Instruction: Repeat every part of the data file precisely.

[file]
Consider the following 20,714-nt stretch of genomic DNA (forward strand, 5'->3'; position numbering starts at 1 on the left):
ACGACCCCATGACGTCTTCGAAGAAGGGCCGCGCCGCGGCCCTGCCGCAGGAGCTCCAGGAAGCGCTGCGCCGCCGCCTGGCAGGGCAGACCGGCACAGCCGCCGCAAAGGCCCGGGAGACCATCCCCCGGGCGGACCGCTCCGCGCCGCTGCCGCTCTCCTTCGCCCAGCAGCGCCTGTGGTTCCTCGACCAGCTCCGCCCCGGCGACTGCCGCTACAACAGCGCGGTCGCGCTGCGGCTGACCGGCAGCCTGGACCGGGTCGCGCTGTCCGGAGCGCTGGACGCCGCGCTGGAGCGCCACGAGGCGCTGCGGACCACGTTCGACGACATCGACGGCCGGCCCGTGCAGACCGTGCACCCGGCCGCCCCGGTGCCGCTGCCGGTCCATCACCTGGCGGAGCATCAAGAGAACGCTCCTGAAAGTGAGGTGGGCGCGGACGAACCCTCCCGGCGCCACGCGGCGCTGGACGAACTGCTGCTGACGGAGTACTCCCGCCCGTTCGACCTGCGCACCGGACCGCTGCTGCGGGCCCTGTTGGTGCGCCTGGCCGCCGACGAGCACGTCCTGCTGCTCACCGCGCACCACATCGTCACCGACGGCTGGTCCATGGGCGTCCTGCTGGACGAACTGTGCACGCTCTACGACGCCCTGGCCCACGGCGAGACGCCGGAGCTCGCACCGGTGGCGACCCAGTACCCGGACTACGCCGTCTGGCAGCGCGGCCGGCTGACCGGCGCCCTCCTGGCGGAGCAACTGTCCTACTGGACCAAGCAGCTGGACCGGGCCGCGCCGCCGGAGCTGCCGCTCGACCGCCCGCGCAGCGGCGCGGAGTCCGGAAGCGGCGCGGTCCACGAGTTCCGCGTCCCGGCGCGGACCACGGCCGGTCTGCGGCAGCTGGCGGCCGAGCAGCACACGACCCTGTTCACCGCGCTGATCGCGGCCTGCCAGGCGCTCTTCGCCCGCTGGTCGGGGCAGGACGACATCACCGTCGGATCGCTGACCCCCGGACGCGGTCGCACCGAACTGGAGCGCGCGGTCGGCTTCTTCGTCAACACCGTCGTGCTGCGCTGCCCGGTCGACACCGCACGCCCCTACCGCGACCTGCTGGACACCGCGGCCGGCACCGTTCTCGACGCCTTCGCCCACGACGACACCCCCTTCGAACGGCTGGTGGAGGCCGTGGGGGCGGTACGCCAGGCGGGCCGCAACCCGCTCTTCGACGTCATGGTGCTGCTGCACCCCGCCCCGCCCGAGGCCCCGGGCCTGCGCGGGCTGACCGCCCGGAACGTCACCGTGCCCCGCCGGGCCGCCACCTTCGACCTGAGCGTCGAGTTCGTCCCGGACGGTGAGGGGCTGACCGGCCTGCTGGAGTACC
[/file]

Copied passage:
Consider the following 20,714-nt stretch of genomic DNA (forward strand, 5'->3'; position numbering starts at 1 on the left):
ACGACCCCATGACGTCTTCGAAGAAGGGCCGCGCCGCGGCCCTGCCGCAGGAGCTCCAGGAAGCGCTGCGCCGCCGCCTGGCAGGGCAGACCGGCACAGCCGCCGCAAAGGCCCGGGAGACCATCCCCCGGGCGGACCGCTCCGCGCCGCTGCCGCTCTCCTTCGCCCAGCAGCGCCTGTGGTTCCTCGACCAGCTCCGCCCCGGCGACTGCCGCTACAACAGCGCGGTCGCGCTGCGGCTGACCGGCAGCCTGGACCGGGTCGCGCTGTCCGGAGCGCTGGACGCCGCGCTGGAGCGCCACGAGGCGCTGCGGACCACGTTCGACGACATCGACGGCCGGCCCGTGCAGACCGTGCACCCGGCCGCCCCGGTGCCGCTGCCGGTCCATCACCTGGCGGAGCATCAAGAGAACGCTCCTGAAAGTGAGGTGGGCGCGGACGAACCCTCCCGGCGCCACGCGGCGCTGGACGAACTGCTGCTGACGGAGTACTCCCGCCCGTTCGACCTGCGCACCGGACCGCTGCTGCGGGCCCTGTTGGTGCGCCTGGCCGCCGACGAGCACGTCCTGCTGCTCACCGCGCACCACATCGTCACCGACGGCTGGTCCATGGGCGTCCTGCTGGACGAACTGTGCACGCTCTACGACGCCCTGGCCCACGGCGAGACGCCGGAGCTCGCACCGGTGGCGACCCAGTACCCGGACTACGCCGTCTGGCAGCGCGGCCGGCTGACCGGCGCCCTCCTGGCGGAGCAACTGTCCTACTGGACCAAGCAGCTGGACCGGGCCGCGCCGCCGGAGCTGCCGCTCGACCGCCCGCGCAGCGGCGCGGAGTCCGGAAGCGGCGCGGTCCACGAGTTCCGCGTCCCGGCGCGGACCACGGCCGGTCTGCGGCAGCTGGCGGCCGAGCAGCACACGACCCTGTTCACCGCGCTGATCGCGGCCTGCCAGGCGCTCTTCGCCCGCTGGTCGGGGCAGGACGACATCACCGTCGGATCGCTGACCCCCGGACGCGGTCGCACCGAACTGGAGCGCGCGGTCGGCTTCTTCGTCAACACCGTCGTGCTGCGCTGCCCGGTCGACACCGCACGCCCCTACCGCGACCTGCTGGACACCGCGGCCGGCACCGTTCTCGACGCCTTCGCCCACGACGACACCCCCTTCGAACGGCTGGTGGAGGCCGTGGGGGCGGTACGCCAGGCGGGCCGCAACCCGCTCTTCGACGTCATGGTGCTGCTGCACCCCGCCCCGCCCGAGGCCCCGGGCCTGCGCGGGCTGACCGCCCGGAACGTCACCGTGCCCCGCCGGGCCGCCACCTTCGACCTGAGCGTCGAGTTCGTCCCGGACGGTGAGGGGCTGACCGGCCTGCTGGAGTACC